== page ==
USDA introduces bill to restrict access to food stamps

January 7, 2019

At the direction of President Donald Trump, U.S. Secretary of Agriculture Sonny Perdue has announced a proposed rule intended to “move more able-bodied recipients of Supplemental Nutrition Assistance Program (SNAP) benefits to self-sufficiency through the dignity of work.”

“Long-term reliance on government assistance has never been part of the American dream,” said Perdue. “As we make benefits available to those who truly need them, we must also encourage participants to take proactive steps toward self-sufficiency. Moving people to work is common-sense policy, particularly at a time when the unemployment rate is at a generational low.”

The rule proposed by the U.S. Dept. of Agriculture (USDA) focuses on work-related program requirements for able-bodied adults without dependents (ABAWDs). The rule would apply to non-disabled people, aged 18–49, with no dependents. The rule would not apply to the elderly, the disabled, or pregnant women.

Under current SNAP requirements, ABAWDs must work or participate in an employment program for at least 20 hours a week to continue to receive benefits for more than three months over a 36-month period. States may request to waive the time limit in areas with an unemployment rate above 10% or where there are “not sufficient jobs,” which current regulations primarily define as an unemployment rate 20% above the national average. USDA’s proposal mandates that work provisions are waived only when necessary, encouraging states to renew their focus on helping SNAP participants find a path to self-sufficiency.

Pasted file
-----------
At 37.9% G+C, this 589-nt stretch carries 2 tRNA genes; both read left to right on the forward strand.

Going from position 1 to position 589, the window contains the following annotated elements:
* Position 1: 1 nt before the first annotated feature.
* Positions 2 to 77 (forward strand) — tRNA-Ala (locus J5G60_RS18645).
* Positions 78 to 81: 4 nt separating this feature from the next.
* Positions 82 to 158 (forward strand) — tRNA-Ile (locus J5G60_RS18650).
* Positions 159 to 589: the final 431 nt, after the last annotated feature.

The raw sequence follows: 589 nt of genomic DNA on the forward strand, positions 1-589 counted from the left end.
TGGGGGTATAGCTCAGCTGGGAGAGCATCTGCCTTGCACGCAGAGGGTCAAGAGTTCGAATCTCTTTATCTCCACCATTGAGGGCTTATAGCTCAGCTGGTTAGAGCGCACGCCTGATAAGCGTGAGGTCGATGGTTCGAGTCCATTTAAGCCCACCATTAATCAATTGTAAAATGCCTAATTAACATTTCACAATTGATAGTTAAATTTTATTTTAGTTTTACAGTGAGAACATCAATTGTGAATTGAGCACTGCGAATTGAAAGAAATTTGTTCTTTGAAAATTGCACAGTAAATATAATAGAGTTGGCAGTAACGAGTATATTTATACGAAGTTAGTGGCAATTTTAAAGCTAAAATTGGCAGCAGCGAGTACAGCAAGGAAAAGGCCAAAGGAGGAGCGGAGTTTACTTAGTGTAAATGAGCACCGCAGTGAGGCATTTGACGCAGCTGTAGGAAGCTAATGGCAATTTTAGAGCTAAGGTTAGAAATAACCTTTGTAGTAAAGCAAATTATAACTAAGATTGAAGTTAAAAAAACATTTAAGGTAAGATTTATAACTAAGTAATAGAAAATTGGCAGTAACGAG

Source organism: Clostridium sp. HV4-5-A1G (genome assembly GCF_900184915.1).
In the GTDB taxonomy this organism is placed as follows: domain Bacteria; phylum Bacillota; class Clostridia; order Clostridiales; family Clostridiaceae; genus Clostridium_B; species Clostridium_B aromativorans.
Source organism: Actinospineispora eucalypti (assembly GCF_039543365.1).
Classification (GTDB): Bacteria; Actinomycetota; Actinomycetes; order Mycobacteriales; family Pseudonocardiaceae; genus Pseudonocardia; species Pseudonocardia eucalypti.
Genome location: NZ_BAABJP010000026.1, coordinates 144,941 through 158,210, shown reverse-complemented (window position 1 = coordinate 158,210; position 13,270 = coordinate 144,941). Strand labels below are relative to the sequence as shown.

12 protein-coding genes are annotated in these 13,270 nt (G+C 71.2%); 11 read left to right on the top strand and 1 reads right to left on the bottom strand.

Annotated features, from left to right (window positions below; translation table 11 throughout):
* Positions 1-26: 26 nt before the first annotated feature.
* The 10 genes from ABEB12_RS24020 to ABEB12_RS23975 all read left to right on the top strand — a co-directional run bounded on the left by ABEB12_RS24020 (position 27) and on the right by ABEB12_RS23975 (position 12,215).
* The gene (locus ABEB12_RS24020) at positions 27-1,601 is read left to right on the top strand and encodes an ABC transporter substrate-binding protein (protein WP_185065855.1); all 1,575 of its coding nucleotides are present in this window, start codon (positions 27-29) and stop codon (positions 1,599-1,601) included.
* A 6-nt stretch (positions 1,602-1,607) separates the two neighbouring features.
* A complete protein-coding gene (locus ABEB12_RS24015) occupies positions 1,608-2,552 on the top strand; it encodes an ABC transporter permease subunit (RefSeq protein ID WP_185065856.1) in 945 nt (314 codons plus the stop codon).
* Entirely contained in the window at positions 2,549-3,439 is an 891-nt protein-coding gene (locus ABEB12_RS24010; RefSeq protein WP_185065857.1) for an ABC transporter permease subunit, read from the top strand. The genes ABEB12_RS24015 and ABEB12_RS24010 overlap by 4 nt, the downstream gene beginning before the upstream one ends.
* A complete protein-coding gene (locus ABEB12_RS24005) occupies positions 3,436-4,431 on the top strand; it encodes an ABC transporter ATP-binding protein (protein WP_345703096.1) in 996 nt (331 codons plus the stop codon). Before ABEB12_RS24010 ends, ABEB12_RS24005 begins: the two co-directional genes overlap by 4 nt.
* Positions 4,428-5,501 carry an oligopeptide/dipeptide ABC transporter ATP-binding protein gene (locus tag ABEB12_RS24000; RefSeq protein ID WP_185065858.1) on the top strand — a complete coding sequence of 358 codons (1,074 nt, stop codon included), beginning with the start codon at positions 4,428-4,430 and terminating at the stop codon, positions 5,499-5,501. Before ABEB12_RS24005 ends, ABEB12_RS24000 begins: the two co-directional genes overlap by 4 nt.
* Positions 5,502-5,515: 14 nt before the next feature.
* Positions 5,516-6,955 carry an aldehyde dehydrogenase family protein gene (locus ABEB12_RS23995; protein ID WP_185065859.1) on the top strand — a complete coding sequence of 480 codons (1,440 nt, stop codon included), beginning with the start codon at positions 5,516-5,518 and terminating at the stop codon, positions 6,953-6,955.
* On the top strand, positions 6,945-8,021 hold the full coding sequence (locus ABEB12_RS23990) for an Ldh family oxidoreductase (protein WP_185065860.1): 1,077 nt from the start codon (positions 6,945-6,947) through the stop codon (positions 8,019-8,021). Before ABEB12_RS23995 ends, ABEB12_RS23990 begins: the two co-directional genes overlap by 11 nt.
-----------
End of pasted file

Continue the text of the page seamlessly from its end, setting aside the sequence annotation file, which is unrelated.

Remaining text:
A number of government officials and organizations responded negatively to the proposed rule. Senator Patrick Leahy (D-VT) posted the following statement on his website: “Today, on the very same day the President is signing a Farm Bill that was approved in both the House and the Senate with strong bipartisan support, USDA is proposing new rules that make an end-run around this brand new Farm Bill. This bad-faith rule change relates to work requirements in the Supplemental Nutrition Assistance Program (SNAP), to make it harder for states to request waivers based on local job conditions. These rules will do nothing to ‘restore the dignity of work,’ and instead are a direct challenge to the decisions made by Congress in the bipartisan Farm Bill.”

Lisa Davis, senior vice president at Share Our Strength—the nonprofit that runs the No Kid Hungry campaign in the United States—responded similarly. “This rule proposes a one-size-fits-all approach and eliminates state flexibility, which historically has provided states the discretion to waive work requirements when unemployment is high, or jobs are unavailable. If finalized, this change would unnecessarily prevent governors from making decisions that best serve the people in their communities. It is also poor public policy. While we can all agree that a good job is the best pathway out of poverty, punishing those who cannot find work or who may have limited skills, health issues, or inadequate transportation is counterproductive and mean-spirited. Ultimately this rule will create more barriers for struggling families and make it harder for states to help them get back on their feet.”

USDA press release

Proposed rule (pdf)